Wow Larry I don't blame you for quitting-and you still have the one gig. I'd let it ride and see what opportunities good fortune may have coming your way. You're a great drummer and plenty of experience so I'm sure you will be turning down offers that just don't meet muster. I quit gigging completely I guess it's been 5-6 years now and man I miss it like stink. I was burned out, always hated holiday gigs when I could be with my family, but within a year I had second thoughts. I tried a few bands from Bandmix but none worked out-guess I'm getting picky now. Anyways you don't need the money (obviously since you've been getting hosed by your present band lol) -you do it because you enjoy it and want to get your Guru-ve on. I've got a question Larry regarding your son-you mentioned he plays drums. Do you encourage or is he a DW member too?
 

opentune

Platinum Member
Something will come along Larry. You're a great drummer and I'm sure they knew that. Did the band even ask you why you quit?
 

larryace

"Uncle Larry"
Start your own band. Go to shows, find guys you like and get a group together that is a fun hang. Write some of your own stuff, mix in some covers and go have a good time. Forget about money and who pays what, just have a good time playing music. Play dive bars and clubs with other bands, get loud and enjoy hanging out with other like minded musicians.
My first thought was to join an already gigging band. I could start my own, but I'd rather jump right into gigging I think. I kind of know the jams around me. I'm picky.

Something will come along Larry. You're a great drummer and I'm sure they knew that. Did the band even ask you why you quit?
I'm not sure whether to sit back or actively pursue. Right now I'm kind of enjoying my "time off". I'm just kind of waiting to see what's going to come around the bend.

They never asked me my reasons, I offered my reasons up. I liked and respected the band leader so much that I felt I owed it to him to be honest. I'm picky.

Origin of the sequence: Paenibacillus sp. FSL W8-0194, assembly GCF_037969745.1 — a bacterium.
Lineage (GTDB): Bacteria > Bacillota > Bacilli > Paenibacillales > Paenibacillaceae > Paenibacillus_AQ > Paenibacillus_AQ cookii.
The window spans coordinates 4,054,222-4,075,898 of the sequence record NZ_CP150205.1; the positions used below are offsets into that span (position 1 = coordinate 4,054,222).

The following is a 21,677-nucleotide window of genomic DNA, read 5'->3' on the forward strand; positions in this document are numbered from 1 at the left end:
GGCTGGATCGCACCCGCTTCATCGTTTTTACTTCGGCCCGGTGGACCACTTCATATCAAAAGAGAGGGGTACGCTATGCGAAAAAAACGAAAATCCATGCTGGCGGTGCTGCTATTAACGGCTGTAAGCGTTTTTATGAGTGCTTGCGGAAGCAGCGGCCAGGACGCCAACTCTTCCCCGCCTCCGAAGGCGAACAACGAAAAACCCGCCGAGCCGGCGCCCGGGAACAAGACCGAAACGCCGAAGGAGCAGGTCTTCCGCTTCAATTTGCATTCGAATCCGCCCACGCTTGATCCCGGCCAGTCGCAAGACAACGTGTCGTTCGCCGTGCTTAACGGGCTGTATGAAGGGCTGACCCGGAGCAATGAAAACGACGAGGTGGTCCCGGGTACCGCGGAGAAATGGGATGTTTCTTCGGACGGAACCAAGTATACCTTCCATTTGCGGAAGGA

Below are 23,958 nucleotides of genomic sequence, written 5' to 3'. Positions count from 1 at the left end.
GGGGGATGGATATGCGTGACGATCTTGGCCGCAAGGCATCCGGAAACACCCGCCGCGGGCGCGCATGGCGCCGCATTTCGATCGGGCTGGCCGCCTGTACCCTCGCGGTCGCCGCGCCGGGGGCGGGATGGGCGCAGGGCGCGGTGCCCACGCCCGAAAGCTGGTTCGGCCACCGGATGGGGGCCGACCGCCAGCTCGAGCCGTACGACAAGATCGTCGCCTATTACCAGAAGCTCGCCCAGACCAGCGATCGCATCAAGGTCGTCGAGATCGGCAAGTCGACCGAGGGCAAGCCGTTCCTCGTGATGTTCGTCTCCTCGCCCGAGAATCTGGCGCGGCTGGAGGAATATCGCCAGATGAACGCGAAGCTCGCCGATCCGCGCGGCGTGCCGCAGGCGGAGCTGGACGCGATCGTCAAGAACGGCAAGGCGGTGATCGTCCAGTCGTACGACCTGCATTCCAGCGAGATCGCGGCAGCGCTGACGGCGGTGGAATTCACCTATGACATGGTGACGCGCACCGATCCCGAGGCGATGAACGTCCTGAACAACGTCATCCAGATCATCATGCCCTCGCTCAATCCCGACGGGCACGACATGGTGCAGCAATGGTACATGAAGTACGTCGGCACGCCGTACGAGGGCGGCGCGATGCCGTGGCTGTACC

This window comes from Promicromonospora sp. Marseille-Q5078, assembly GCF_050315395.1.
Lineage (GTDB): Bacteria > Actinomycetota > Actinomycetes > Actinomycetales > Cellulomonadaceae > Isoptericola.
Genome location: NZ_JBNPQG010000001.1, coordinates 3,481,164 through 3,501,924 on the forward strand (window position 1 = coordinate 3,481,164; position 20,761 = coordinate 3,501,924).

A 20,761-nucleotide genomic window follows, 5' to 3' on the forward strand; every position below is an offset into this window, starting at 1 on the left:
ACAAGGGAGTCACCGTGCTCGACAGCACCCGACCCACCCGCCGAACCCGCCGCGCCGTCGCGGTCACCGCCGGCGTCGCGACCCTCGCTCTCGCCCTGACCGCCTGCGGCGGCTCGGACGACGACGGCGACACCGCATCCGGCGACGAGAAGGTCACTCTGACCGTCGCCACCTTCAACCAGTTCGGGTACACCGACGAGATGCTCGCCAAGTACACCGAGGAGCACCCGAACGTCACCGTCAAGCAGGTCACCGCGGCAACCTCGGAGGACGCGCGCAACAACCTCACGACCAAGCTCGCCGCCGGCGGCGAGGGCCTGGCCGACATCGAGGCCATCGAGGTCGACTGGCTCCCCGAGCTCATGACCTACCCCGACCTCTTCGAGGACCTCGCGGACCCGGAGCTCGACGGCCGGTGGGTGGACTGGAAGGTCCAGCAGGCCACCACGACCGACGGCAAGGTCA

Wow Pete I can't believe you posted a Larkin Poe link. I kind of just discovered Larkin recently. I thought for sure she was Rory Block when I first heard her. I'm a big RB fan, huge, I even named my son Rory right after her. I really like Larkin, and that clip was cool. Thanks Pete. I wonder if she's related to EA Poe?
 

Pocket-full-of-gold

Platinum Member
Mate, that was fantastic. I'd never even heard of these chicks. Have been lost down the YouTube rabbit hole for the last hour or so checking as much of their stuff that I could find. They're great. So very enjoyable. Just about to start buying up some of their music!!


Uncle Lar. I have no real words of wisdom. But I've seen enough of your playing........I just know you'll be alright........whatever path you chose.
 

PorkPieGuy

Platinum Member
Playing out once a month isn't a bad deal. There have been long stretches in my life where I'd have killed to play out once a month!

I think you should take some time for yourself before jumping back in. Find something to be excited about, then go do it! :)
 

GruntersDad

Administrator - Mayor
Staff member
Take the time to re-charge the batteries and look for a newer group, or start one of your own. You know the venues you've played before, and the management, which should help get gigs. Best wishes.
 

mikyok

Platinum Member
everyone was expected to donate half their gig pay to the band fund.
What the hell!!!! Who got rich off that? I'd have gone after 8 seconds never mind 8 years!